Inventory Site Record

Bush Hill Park

Bush Hill Park (Enfield)

Brief Description

Bush Hill Park was opened as Bush Hill Recreation Ground by Enfield UDC in 1908. It has formal gardens and some rose beds, with avenues of trees and some fine trees including horse chestnuts and oaks. The Bush Hill area was once part of Old Park Estate, a Royal property pre-dating Enfield Chase and the Domesday survey of 1086. In 1660, Charles II granted the estate to General George Monck, Duke of Albemarle and it subsequently passed through many owners, until it was broken up for building in 1871.

Practical Information
Previous / Other name:
Bush Hill Recreation Ground
Site location:
Southbury Road/Lincoln Road, Enfield
Type of site:
Public Park
Open to public?
Opening times:
8am Mon-Sat / 8.30am Sundays to dusk (refer to Council website for seasonal details)
Special conditions:
basketball & tennis courts, croquet, football pitches, children's playground, toilets
Public transport:
Rail: Bush Hill Park; Enfield Town then bus. Bus: 121, 191, 231, 307, 313, 317

The information shown above was correct at the time of the last update 01/05/2000
Please check with the site owner or manager for latest news.

Full Site Description

The Bush Hill area was formerly Old Park, a Royal property pre-dating Enfield Chase and the Domesday survey of 1086. Evidence of early settlement has been found, including a Roman coffin, which is now housed at Forty Hall (q.v). In 1660, on his restoration to the throne, Charles II granted the Old Park Estate to General George Monck, Duke of Albemarle, in recognition of his support. Since that time the then-225 hectare estate passed through many owners, sometimes expanding in size, sometimes diminishing. In the C19th land at Bush Hill was owned by William Mellish (d.1838), a Tory MP for Grimsby and later Middlesex who was Director of the Bank of England. He is buried at All Saints Edmonton (q.v.). The Bush Hill estate was sold in 1871 and broken up for building, part of the estate land became Bush Hill Park Golf Course and Town Park (q.v.). The suburban development of the area accelerated as a result of the Great Eastern Railway opening Bush Hill Park station in 1880. By the mid 1930s the area was fully built up. Bush Hill Park originated as Bush Hill Recreation Ground, which was opened for public recreation by Enfield UDC in 1908. It has formal gardens and some rose beds, with avenues of trees and some fine horse chestnuts and oaks. The main area is a flat open space.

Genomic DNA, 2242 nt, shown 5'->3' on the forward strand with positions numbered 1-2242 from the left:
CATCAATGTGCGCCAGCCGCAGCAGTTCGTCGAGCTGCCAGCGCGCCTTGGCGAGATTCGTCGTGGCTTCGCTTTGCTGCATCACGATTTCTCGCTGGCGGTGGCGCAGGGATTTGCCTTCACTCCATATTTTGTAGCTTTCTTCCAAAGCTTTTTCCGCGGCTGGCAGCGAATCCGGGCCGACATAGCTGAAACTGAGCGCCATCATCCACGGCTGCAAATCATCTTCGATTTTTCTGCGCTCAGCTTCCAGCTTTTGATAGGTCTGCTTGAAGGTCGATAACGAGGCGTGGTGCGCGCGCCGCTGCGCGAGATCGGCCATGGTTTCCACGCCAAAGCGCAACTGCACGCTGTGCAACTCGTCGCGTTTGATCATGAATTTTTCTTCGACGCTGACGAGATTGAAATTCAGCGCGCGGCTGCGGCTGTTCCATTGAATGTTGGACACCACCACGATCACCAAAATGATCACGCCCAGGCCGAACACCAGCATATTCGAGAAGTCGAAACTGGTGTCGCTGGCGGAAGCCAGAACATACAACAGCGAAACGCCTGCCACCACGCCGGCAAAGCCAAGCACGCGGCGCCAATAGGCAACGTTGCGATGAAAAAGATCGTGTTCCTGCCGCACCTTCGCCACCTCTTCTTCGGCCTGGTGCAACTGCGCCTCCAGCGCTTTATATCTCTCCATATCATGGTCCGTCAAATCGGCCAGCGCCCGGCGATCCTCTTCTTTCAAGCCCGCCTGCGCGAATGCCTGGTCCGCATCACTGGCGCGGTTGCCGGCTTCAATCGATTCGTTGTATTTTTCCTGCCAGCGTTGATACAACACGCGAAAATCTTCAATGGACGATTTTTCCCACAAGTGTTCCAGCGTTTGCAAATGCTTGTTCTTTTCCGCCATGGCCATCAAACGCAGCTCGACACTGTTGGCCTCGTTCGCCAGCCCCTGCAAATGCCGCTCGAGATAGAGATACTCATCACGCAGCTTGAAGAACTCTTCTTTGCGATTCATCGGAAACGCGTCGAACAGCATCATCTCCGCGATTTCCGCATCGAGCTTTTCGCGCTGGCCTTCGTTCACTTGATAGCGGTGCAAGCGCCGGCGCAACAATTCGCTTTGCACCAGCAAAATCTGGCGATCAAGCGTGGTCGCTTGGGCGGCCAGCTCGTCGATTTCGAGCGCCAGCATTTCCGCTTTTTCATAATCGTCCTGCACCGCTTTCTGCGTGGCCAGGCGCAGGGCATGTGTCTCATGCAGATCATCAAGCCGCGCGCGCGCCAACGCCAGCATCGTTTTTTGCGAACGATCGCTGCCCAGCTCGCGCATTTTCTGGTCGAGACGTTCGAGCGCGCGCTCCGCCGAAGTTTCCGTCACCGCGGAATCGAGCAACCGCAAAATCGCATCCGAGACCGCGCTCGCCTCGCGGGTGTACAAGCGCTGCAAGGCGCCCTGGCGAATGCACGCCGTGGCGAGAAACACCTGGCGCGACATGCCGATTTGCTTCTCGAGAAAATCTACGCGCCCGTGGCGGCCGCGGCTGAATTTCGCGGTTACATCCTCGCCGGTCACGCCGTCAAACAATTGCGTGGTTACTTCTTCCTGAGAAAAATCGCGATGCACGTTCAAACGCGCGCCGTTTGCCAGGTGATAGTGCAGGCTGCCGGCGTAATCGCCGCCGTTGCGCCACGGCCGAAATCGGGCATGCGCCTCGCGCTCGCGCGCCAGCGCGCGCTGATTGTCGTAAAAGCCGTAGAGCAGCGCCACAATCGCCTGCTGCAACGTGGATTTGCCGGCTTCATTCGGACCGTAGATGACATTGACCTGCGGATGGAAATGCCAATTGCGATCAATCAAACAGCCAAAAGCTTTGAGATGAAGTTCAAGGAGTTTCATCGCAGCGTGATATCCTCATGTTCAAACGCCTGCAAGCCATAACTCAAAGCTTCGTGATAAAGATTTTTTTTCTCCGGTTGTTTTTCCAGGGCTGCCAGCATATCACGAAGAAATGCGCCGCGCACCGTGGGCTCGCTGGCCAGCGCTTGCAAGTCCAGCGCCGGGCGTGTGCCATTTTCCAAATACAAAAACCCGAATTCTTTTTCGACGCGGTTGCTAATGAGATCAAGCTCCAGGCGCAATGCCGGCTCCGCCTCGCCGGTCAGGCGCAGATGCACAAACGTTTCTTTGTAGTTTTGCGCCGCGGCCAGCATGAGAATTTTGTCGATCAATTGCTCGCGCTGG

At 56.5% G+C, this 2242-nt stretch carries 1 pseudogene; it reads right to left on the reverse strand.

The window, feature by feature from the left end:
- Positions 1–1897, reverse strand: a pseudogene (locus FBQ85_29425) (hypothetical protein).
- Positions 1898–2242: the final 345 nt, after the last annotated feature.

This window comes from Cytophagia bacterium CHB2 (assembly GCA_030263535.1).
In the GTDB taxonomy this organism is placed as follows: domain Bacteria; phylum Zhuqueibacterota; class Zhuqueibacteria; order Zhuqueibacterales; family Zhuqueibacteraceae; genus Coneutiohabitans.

Sources consulted:

Arthur Mee, 'The King's England: London North of the Thames except the City and Westminster', (Hodder & Stoughton 1972); Victoria County History; Bridget Cherry & Nikolaus Pevsner, The Buildings of England: London 4: North (Penguin, 1998); Andrew Duncan 'Walking Village London' (New Holland, 1997)

Further Information (Planning and Conservation)
Grid ref:
TQ336962 (533760,196180)
Size in hectares:
Site ownership:
LB Enfield
Site management:
Place Shaping and Enterprise, Parks Business Unit; Friends of Bush Hill Park
Listed structures:
On National Heritage List for England (NHLE), Parks & Gardens:

Registered common or village green on Commons Registration Act 1965:

Protected under London Squares Preservation Act 1931:


Local Authority Data

The information below is taken from the relevant Local Authority's planning legislation, which was correct at the time of research but may have been amended in the interim. Please check with the Local Authority for latest planning information.

On Local List:
In Conservation Area:
Tree Preservation Order:
Not known
Nature Conservation Area:
Green Belt:
Metropolitan Open Land:
Special Policy Area:
Other LA designation:
Public Open Space
Bush Hill Recreation Ground, Wartime Allotments, photograph 1940s. Enfield Local Studies Centre and Archive

Click a photo to enlarge.

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